Manchester United footballer Harry Maguire has accepted an apology from a Ghanaian MP who mocked him.
“See you at Old Trafford soon,” the defender wrote on X, formerly Twitter.
MP Isaac Adongo had been debating the budget last year when he compared Vice-President Mahamudu Bawumia’s economic management to Maguire’s performances on the pitch.
On Tuesday, Mr Adongo said he wanted to correct the record and hailed Maguire as a “transformational footballer”.
He was a “key player” for Manchester United, Mr Adongo said during a budget debate.
But he did not let up in his criticism of Vice-President Bawumia.
“As for our Maguire, he is now at the IMF, with a cup in hand,” he added.
Speaking to the BBC’s Newsday programme, Mr Adongo explained that he had used “Harry Maguire’s struggle for form from 2021-2022” to communicate his dissatisfaction with Ghana’s economy.
“When Harry’s form improved, I felt that he deserved an apology. As a lover of football, it was important that I recognised his turnaround.”
When Mr Adongo was asked about the footballer accepting his apology, he said: “That humility has made my day, this brings closure.”
Mr Bawumia is the head of the government’s economic management team as Ghana faces its most severe economic crisis in years.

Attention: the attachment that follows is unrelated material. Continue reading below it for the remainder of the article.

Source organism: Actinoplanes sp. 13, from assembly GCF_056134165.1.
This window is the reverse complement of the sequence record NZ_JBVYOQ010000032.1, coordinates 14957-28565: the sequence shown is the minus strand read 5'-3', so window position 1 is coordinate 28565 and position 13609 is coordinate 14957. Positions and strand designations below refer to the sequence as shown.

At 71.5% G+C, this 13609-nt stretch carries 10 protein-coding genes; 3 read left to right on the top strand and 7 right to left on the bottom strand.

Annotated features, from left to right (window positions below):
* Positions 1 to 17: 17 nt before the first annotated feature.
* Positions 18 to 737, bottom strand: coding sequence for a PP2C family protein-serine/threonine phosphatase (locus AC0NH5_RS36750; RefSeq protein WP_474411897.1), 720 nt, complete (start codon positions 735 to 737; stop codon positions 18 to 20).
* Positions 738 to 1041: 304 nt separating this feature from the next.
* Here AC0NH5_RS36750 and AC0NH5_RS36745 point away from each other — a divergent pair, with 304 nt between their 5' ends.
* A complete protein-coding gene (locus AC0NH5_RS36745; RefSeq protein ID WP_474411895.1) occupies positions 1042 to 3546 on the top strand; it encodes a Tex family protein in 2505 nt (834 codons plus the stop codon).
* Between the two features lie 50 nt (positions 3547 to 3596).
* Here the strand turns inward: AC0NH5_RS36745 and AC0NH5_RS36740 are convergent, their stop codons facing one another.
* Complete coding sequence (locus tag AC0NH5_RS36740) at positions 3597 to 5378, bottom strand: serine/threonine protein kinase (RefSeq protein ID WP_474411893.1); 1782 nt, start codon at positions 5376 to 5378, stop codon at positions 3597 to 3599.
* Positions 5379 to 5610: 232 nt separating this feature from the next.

As government debt has soared, the country had to take a $3bn (£2.4bn) loan from the International Monetary Fund (IMF).
In December 2022 inflation in Ghana reached a record 54% but has since fallen to around 35%.
A year ago Mr Adongo compared Mr Bawumia to Maguire, who Mr Adongo said “became the biggest threat at the centre of the Manchester United defence”.
The video of the speech was widely shared on social media.
It came amid a torrent of criticism of the footballer.
England manager Gareth Southgate has condemned the mockery as “ridiculous treatment” and said he’s been “an absolute stalwart” for the team.
Maguire’s mother also defended her son and said the abuse he had faced was “disgraceful” and “unacceptable”.
Some Ghanaians have been reacting to Mr Adongo’s apology, saying that the Manchester United player has improved, but the same cannot be said of the managers of the Ghanaian economy.
Others feel such a comparison should not have been made.
According to Mr Adongo, the Ghanaian government has had to increase taxes and tariffs on services as part of the agreement with the IMF.
This caused widespread anger among voters and triggered protests over the rising cost of living and unemployment in the country.
Despite this, Ghana’s governing New Patriotic Party (NPP) has selected Mr Bawumia as its candidate for the 2024 elections.
He will be the first Muslim to contest the presidency under the NPP’s banner since multi-party democracy was restored in 1992.
Mr Bawumia has promised to lead a “united and energised” NPP into the election and that it is “the only party that can transform Ghana”.